Sudan is dusty, desolate and empty in comparison to Ethiopia, these guys definitely got the scenic raw deal but scored with the oil of which Ethiopia has none.

We are spending the next 3 days in Khartoum to rest, clean bikes, do maintenance and get ready for the last leg of our journey. We are spending these days at the awesome Burj Al Fateh Hotel so 3 nights of something decent until we get to Aswan in Egypt.

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Local kids on route to Khartoum.


2010 Sudanese MPV.

Katie springs another fuel leak!!

3 Days of Luxury at last!!!


6 August (Day 38)

06 Aug

We left the simien mountain lodge today as planned in order to head out of Ethiopia and into the Sudan. Our route took us via Gonder where we needed to get petrol and after searching every station in town had our first experience with the black market fuel dealers who sold us fuel at R10/L out of a scummy jerry can! It was that or we wouldn’t make the Sudan!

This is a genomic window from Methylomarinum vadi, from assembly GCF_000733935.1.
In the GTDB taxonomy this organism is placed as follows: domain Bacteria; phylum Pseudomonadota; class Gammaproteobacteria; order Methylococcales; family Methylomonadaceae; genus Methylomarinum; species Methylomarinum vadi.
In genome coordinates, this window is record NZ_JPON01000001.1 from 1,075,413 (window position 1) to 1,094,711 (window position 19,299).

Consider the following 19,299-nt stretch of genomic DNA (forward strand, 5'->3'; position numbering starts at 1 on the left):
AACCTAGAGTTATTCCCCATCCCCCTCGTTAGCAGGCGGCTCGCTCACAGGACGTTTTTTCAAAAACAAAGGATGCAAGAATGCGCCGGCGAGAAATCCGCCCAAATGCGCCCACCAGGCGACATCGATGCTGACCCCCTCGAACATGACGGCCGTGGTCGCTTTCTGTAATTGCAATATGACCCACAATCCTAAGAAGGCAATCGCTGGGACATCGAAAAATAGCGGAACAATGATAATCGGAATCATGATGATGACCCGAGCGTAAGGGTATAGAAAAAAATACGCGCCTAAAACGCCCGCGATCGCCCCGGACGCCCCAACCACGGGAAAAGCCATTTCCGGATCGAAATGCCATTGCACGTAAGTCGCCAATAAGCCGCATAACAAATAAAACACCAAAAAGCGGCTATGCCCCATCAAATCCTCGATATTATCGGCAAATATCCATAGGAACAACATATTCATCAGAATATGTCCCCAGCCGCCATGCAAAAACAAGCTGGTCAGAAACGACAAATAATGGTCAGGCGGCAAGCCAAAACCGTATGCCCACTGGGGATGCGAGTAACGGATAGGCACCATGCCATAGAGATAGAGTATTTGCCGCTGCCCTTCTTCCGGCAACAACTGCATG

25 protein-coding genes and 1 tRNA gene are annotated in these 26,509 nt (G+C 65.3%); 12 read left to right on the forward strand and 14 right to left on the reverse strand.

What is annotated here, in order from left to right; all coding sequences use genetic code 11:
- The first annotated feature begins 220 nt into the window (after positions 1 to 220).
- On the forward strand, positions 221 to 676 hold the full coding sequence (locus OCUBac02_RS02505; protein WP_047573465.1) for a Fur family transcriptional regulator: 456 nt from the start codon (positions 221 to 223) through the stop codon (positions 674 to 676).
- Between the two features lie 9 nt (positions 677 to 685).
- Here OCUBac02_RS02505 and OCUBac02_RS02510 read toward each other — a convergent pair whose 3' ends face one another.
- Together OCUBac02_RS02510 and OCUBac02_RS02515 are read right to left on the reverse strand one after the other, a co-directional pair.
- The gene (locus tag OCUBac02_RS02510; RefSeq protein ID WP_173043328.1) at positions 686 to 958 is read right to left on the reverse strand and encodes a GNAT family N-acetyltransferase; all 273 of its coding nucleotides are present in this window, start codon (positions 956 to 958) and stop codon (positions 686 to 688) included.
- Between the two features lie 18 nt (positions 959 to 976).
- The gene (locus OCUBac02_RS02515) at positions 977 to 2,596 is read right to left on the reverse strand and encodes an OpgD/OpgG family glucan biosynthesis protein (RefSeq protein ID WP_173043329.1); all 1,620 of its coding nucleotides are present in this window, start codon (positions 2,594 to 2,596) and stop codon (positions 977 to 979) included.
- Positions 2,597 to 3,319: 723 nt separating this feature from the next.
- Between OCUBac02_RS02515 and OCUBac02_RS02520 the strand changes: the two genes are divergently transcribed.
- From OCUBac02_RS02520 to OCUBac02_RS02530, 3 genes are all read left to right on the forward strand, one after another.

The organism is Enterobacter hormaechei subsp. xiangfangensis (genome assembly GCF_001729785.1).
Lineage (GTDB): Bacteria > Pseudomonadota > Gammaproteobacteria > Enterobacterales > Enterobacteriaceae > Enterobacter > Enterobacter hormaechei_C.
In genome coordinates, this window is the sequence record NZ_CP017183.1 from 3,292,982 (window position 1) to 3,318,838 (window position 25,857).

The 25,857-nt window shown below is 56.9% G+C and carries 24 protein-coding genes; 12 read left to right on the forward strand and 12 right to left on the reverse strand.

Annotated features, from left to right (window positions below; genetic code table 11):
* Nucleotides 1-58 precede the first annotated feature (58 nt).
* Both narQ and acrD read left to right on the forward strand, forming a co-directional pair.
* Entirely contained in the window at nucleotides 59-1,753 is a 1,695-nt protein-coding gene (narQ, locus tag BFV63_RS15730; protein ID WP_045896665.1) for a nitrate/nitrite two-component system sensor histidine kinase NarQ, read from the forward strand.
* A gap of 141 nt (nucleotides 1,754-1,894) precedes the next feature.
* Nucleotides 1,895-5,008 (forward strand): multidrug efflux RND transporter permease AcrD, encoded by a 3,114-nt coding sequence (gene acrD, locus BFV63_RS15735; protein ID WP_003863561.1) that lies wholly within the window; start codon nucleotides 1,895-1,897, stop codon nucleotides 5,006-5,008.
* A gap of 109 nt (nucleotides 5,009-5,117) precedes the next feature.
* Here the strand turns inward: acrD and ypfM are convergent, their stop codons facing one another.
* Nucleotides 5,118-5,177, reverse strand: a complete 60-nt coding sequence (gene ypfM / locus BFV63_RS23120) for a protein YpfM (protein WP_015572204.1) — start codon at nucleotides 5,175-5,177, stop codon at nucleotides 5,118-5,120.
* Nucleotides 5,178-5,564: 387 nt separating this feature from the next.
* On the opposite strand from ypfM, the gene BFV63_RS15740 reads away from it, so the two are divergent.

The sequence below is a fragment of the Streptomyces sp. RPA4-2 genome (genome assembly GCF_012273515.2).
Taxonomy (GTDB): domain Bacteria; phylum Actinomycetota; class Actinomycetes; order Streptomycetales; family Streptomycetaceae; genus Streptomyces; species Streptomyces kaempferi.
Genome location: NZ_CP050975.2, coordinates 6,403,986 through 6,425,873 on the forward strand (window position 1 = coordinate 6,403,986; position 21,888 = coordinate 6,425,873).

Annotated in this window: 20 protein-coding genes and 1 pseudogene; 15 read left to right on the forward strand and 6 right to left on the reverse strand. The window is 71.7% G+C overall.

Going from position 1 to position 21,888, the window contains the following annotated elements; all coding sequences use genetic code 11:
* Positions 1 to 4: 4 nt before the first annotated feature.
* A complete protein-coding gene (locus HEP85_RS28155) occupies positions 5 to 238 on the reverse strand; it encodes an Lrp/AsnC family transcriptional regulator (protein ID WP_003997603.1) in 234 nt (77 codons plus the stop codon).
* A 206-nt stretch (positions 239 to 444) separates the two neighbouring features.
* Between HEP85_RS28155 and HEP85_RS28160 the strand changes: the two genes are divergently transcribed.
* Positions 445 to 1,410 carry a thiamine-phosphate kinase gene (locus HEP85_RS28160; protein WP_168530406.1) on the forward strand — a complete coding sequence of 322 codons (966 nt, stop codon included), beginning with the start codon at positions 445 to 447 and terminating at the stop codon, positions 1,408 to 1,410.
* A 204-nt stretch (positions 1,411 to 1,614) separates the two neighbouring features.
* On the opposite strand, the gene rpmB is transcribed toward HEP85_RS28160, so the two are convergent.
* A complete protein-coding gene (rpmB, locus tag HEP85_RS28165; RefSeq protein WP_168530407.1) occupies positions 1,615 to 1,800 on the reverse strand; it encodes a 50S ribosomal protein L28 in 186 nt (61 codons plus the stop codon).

My final assessment of Ethiopia is that I loved it and disliked it (hate would be too strong a word). I loved the scenery, the drive and the warm and personable people when you interact with them on a one on one basis. I disliked the children throwing stones, the shepherds who purposefully and hurriedly herd their animals into the road in front of you either out of curiosity, or to beg, not realising the danger they are causing and the aggressive and persistent begging which has been brought about by ineffective aid that has simply created a culture of “if you are white and in Ethiopia, then you must be wealthy and here to give us something”! Unfortunately, after riding for over a month now, bone tiredness has set in and with that has come a certain irrational irritability which has become exacerbated by the dislikes I mention above, however, I am sure that time will dim the dislikes and what will be left is only the fond memories…as a good friend of mine always reminds me, “remember that you are looking forward to looking back”!!